Dividend Investors: 3 Reasons to Buy Suncor Energy Inc. Now

The recent plunge in oil prices has clobbered the energy sector, and no stock has felt the pain more than Suncor Energy Inc (TSX: SU)(NYSE: SU).

Since mid-June, shares of the country’s largest oil producer have fallen nearly 25%! The yield, which moves in the opposite direction of price, has risen to 3.1% from less than 2.3% in just a few weeks.

Time to panic? Hardly. If you believe in buying good companies when their shares are on sale, then Calgary-based Suncor may be worth a look. Here’re three reasons why dividend investors should like this stock.

1. The smart money is buying

Suncor CEO Steve Williams is the Toyota Corolla of chief executives; boring but practical. Since taking over in 2011, he has abandoned sexy growth projects for debottlenecking initiatives — industry lingo for squeezing more barrels out of existing operations. While this policy is about as exciting as a mashed-potato sandwich, it provides better returns with less risk.

The new strategy has received the thumbs up from smart money investors. Earlier this month, SEC filings revealed that Warren Buffett increased the size of his stake in the company. As of September, the Oracle of Omaha owned 18.5 million shares valued at US$670 million.

Other smart money managers are moving into the stock, too. A number of billionaires — including Jim Simons, Ken Griffin, and Steven Cohen — increased the size of their stakes in the firm last quarter. Granted these investors have been wrong so far. But their huge positions indicate that they think Suncor is the best company in the industry.

2. This stock is gushing dividends

Mr. Williams’s policy has also freed up a lot of capital for shareholders. Since 2011, Suncor has more than doubled the size of its distribution. Many Bay Street analysts anticipate another round of dividend hikes next spring.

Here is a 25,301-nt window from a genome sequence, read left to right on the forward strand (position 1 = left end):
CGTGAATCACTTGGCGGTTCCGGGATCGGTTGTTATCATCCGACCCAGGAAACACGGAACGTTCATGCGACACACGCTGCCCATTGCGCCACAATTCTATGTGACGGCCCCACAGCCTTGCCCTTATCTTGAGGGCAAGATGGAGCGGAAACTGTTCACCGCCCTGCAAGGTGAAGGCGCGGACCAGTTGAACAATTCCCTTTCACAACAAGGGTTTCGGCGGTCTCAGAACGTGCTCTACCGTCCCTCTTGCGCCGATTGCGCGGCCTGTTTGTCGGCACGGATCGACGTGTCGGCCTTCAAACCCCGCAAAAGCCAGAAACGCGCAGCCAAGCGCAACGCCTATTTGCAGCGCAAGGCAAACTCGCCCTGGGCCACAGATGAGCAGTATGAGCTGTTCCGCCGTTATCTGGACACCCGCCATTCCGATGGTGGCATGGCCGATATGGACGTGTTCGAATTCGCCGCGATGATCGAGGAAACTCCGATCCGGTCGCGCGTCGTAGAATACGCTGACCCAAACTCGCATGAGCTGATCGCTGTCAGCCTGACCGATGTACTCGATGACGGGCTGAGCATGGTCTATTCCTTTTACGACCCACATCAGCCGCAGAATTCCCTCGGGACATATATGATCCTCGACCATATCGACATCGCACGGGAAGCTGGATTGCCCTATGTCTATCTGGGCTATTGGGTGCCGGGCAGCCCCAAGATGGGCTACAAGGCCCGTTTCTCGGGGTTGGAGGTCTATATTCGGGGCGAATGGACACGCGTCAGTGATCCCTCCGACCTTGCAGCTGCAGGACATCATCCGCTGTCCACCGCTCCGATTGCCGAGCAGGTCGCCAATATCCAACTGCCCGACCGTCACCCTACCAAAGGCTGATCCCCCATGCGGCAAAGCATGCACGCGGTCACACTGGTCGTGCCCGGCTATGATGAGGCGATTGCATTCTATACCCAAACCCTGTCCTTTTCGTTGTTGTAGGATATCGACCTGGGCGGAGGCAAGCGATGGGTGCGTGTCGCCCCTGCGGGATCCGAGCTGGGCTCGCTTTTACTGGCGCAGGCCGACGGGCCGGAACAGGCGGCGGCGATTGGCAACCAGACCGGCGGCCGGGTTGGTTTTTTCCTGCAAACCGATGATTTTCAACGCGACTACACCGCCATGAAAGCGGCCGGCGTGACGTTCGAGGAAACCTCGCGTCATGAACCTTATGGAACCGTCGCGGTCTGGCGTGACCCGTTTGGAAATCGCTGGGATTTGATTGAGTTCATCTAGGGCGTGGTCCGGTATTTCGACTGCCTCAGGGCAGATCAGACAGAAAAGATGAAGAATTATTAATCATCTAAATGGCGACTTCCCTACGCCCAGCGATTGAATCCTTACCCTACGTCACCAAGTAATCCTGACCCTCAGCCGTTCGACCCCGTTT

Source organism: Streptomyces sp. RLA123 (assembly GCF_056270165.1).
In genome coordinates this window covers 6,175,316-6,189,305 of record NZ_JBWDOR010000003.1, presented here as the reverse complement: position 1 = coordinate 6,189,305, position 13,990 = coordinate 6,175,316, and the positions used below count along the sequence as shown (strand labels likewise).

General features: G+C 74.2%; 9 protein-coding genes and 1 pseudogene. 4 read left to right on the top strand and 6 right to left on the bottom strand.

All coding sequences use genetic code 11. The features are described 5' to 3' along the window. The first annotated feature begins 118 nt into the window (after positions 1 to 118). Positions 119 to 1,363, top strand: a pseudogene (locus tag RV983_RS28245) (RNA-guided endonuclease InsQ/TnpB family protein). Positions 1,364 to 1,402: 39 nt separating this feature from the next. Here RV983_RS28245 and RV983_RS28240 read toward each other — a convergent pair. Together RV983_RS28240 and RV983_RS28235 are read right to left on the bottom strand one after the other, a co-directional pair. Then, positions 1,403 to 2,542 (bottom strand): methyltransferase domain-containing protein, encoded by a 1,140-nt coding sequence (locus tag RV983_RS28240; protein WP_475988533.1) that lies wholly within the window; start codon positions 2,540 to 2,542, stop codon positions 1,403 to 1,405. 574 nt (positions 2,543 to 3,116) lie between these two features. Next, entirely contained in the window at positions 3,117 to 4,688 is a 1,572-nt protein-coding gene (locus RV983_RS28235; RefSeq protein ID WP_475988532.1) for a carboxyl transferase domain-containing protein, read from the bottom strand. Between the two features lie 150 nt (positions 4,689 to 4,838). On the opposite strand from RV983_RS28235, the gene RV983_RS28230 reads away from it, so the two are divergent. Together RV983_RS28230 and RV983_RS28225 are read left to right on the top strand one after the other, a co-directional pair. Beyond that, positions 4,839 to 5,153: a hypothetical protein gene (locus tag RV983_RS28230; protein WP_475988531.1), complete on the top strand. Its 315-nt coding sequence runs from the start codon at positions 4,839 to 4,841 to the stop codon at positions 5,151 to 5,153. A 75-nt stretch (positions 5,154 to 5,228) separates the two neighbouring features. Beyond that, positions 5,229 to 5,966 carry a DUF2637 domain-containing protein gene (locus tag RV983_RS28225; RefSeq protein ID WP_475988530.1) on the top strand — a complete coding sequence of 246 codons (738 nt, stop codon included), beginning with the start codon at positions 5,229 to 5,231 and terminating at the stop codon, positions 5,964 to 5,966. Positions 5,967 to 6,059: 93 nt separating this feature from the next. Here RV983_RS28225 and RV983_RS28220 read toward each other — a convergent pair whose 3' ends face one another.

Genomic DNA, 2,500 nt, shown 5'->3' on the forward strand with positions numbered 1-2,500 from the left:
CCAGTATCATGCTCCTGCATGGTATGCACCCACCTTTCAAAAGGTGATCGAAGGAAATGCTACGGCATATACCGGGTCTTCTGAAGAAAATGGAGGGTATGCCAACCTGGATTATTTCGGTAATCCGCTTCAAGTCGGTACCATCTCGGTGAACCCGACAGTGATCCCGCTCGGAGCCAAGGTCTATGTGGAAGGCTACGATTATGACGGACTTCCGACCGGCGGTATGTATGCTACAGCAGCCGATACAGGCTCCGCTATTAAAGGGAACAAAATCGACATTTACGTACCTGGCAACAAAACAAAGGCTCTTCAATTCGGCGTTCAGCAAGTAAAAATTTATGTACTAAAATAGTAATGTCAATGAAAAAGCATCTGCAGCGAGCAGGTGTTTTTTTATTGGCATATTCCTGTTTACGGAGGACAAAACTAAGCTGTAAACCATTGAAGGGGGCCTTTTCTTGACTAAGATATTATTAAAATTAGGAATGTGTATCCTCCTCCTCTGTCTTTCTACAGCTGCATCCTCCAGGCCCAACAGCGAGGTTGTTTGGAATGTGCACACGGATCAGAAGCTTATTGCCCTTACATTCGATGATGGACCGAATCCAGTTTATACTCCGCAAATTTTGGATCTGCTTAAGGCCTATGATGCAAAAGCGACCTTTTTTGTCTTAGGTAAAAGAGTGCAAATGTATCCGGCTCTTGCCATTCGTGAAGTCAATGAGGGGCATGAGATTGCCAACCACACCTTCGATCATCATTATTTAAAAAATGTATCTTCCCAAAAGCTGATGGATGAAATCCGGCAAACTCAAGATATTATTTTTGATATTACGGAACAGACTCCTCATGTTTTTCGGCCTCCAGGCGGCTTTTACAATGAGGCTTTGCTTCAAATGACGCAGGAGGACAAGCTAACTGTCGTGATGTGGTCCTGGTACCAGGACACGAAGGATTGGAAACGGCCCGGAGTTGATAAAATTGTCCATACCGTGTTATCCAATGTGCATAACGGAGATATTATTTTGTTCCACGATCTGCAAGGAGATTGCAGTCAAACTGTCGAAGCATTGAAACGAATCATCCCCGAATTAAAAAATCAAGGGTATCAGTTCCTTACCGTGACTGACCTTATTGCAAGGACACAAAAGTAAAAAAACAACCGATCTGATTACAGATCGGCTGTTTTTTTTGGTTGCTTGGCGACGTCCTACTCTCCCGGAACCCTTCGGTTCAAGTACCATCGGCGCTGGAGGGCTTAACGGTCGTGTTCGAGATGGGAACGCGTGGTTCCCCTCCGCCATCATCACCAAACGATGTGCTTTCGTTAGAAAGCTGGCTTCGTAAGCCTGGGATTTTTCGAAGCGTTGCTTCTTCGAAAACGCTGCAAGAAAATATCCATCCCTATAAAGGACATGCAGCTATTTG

Of course, savvy investors are wondering if the company’s payout is sustainable. That said, it only costs Suncor US$30 to haul a barrel of oil out of the ground. And the firm pays out less than half of its profits to shareholders as dividends.

All of this means Suncor still has plenty of financial wiggle room. While smaller shale drillers may need US$75 oil to survive, Suncor has the raw scale to make it through the industry’s current doldrums.

3. The buyback

However, my favourite part about Suncor is the giant share buyback. Since 2011, the company has reduced its share count by more than 10%. This means that the pie is sliced in fewer pieces, so each piece is worth much more.

Here’s an important point about share buybacks: the cheaper the stock price, the more shares the company can repurchase. It sounds odd, but long-term shareholders actually benefit from lackluster returns in the short term. Ultimately, investors will own a larger piece of the company (and earn higher returns).

Is Suncor’s swoon a buying opportunity?

If oil prices keep falling, Suncor will not be spared from the pain. That said, the company has a growing distribution, solid balance sheet, and secure place in Canada’s oil patch. And while we wait for things to get sorted out in the energy business, that 3.1% yield is attractive.

Who else wants more dividend income?

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Fool contributor Robert Baillieul has no position in any stocks mentioned.

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